Martha Boyle and Olive Barstow could have been friends. But they weren't - and now all that is left are eerie connections between two girls who were in the same grade at school and who both kept the same secret without knowing it.
Now Martha can't stop thinking about Olive. A family summer on Cape Cod should help banish those thoughts; instead, they seep in everywhere.
And this year Martha's routine at her beloved grandmother's beachside house is complicated by the Manning boys. Jimmy, Tate, Todd, Luke, and Leo. But especially Jimmy. What if, what if, what if, what if? The world can change in a minute."
Incidentally, Kevin Henkes is one of my favorite picture book authors. He wrote Lily's Purple Plastic Purse and Wemberly Worried among others, which I LOVED reading to my kids when they were smaller. This book was a sweet coming-of-age novel about a girl's relationship with her family, first crush, and grief over the loss of a classmate, even if they weren't close.

Monday, October 18, 2010

#35 - Call It Courage by Armstrong Sperry

1941 Medal Winner
"Mafatu's name mean 'Stout Heart', but his people call him a coward. Ever since the sea took his mother's life and spared his own, he has lived with deep fear. And even though his father is the Great Chief of Hikuero - an island who's seafaring people worship courage - he is terrified, and consequently, he is severely scorned.
By the time he is twelve years old, Mafatu can bear it no longer. He must conquer his fear alone...even if it means certain death.
This classic tale of a young boy's hidden strength has been a favorite of readers of all ages since its 1940 publication."
I am going to make a confession - this was one of those books on the Newbery list that I honestly was dreading to read. I'm not a huge fan of historical fiction, and this one just didn't sound appealing to me at all. BUT, that is why this Newbery project is a CHALLENGE for me. I'm not going to LOVE every book on the list. So, I decided to go ahead and knock this one off the list. But, you know what? It wasn't that bad. It's not going to go on my list of all time favorites, but it was not as hard to read as I thought it would be. It had a very good message about facing your fears.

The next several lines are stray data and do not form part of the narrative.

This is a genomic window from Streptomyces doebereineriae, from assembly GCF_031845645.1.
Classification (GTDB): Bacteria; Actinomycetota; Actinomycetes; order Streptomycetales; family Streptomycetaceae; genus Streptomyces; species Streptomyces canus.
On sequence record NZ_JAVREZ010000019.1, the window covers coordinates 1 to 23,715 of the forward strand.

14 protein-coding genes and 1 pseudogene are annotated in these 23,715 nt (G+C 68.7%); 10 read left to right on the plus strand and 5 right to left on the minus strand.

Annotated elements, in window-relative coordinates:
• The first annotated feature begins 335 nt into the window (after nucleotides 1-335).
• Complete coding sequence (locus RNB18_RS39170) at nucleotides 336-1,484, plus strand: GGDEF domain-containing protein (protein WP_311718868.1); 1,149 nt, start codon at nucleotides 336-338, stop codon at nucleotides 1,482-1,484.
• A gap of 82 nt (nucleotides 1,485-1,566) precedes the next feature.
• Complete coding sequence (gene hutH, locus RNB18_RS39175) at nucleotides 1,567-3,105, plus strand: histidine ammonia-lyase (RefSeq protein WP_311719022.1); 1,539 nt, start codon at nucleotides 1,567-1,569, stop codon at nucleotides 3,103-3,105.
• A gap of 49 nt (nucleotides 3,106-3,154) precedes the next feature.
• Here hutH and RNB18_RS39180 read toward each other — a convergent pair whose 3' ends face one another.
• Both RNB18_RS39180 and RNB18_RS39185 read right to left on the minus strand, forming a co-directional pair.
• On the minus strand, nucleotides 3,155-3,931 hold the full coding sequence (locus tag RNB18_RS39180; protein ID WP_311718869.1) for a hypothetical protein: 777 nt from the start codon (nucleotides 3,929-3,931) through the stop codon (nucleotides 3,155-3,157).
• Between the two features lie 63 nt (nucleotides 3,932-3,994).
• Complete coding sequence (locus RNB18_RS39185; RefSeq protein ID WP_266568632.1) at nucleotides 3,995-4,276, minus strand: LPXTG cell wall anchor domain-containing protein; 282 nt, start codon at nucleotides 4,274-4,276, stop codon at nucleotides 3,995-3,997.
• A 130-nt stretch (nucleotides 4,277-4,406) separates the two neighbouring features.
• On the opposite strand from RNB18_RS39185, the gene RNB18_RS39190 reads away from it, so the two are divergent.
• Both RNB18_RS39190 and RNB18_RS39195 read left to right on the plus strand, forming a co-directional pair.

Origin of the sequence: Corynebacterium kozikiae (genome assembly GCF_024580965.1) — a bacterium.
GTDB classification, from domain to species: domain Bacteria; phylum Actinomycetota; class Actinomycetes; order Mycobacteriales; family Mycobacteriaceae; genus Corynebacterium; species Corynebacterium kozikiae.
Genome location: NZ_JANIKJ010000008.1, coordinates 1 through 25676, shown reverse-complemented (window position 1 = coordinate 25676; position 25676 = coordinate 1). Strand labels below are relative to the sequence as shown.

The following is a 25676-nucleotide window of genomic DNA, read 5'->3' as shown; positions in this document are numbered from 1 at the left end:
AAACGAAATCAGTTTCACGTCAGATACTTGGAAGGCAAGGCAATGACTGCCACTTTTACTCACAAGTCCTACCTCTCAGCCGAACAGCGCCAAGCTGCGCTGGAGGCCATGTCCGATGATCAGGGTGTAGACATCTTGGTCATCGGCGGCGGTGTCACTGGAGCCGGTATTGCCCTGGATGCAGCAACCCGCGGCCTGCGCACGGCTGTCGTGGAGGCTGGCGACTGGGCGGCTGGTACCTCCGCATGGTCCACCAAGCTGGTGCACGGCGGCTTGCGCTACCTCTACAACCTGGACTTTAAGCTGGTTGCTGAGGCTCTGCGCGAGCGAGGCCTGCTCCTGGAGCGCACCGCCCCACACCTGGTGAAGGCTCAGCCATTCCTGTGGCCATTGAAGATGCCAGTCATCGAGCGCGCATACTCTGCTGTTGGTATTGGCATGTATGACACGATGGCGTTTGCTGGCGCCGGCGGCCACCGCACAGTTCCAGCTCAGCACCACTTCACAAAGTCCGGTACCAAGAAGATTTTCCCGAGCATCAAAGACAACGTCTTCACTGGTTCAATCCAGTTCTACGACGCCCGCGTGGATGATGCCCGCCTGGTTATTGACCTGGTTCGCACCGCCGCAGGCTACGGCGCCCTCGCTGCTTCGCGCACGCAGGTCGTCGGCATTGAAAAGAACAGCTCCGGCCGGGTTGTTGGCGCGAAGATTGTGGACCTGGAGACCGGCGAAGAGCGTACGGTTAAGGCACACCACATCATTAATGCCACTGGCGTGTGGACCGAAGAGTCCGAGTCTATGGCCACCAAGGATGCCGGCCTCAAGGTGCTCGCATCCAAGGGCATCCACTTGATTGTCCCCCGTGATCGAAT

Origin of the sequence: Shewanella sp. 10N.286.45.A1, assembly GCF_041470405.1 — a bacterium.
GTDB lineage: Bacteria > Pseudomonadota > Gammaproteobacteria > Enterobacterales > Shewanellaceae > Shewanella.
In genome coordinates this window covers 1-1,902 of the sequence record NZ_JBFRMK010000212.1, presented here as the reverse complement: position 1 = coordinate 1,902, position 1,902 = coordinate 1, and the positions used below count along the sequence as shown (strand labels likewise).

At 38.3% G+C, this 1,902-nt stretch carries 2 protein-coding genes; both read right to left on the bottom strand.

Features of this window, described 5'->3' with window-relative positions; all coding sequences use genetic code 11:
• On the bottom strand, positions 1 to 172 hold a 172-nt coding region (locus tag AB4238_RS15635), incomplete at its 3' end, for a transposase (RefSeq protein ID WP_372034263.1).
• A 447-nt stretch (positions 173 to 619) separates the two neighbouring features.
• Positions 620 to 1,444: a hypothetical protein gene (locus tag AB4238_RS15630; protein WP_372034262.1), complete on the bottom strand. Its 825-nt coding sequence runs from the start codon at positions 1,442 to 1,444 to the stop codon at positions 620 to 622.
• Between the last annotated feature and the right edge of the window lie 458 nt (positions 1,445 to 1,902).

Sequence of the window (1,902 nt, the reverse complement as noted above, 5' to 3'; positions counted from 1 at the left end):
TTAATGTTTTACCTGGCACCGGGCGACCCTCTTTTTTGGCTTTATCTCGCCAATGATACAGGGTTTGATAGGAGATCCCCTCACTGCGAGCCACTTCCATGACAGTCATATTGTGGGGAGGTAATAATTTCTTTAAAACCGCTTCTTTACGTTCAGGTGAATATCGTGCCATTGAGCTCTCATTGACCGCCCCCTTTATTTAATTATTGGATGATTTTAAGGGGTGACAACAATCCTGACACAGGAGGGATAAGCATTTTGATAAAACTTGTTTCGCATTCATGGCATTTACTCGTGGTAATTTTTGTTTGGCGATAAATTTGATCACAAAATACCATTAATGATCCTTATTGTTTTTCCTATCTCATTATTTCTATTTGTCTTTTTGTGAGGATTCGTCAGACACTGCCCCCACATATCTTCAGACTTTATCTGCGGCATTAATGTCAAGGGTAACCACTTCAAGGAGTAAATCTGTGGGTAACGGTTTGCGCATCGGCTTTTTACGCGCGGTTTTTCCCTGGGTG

Wednesday, October 13, 2010

Wintergirls by Laurie Halse Anderson

Wow. That's what I have to say about this book. Just wow. It's not a Newbery book, but it was an AWESOME book. First, the blurb...

"Lia and Cassie were best friends, wintergirls frozen in matchstick bodies. But now Cassie is dead. Lia's mother is busy saving other people's lives. Her father is away on business. Her stepmother is clueless. And the voice inside Lia's head keeps telling her to remain in control, stay strong, lose more, weigh less. If she keeps on going this way - think, thinner, thinnest - maybe she'll disappear altogether. "

This book deals with several psychological problems: anorexia, depression, cutting, suicide, etc. So, it is not a light, easy read. But, it was SO interesting from a psychological perspective. The book was written in a way that made you feel like you were in Lia's head, and gives insight into how people with eating disorders think.

I highly recommend this book, however, it can be quite disturbing in places.

Thursday, October 7, 2010

#34 - Out of the Dust by Karen Hesse

1998 Medal winner

"A terrible accident has transformed Billie Jo's life, scarring her inside and out. Her mother is gone. Her father can't talk about it. And the one thing that might make her feel better - playing the piano - is impossible with her wounded hands.

To make matters worse, dust storms are devastating the family farm and all the farms nearby. While others flee from the dust bowl, Billie Jo is left to find peace in the bleak landscape of Oklahoma - and in the suprising landscape of her own heart."

I wasn't sure how I'd like this book. It is written in an unusual writing style - in stanzas, like poetry, and I wasn't sure I would be able to get past that. But, I loved it, and I think it should be required reading for students of Oklahoma history!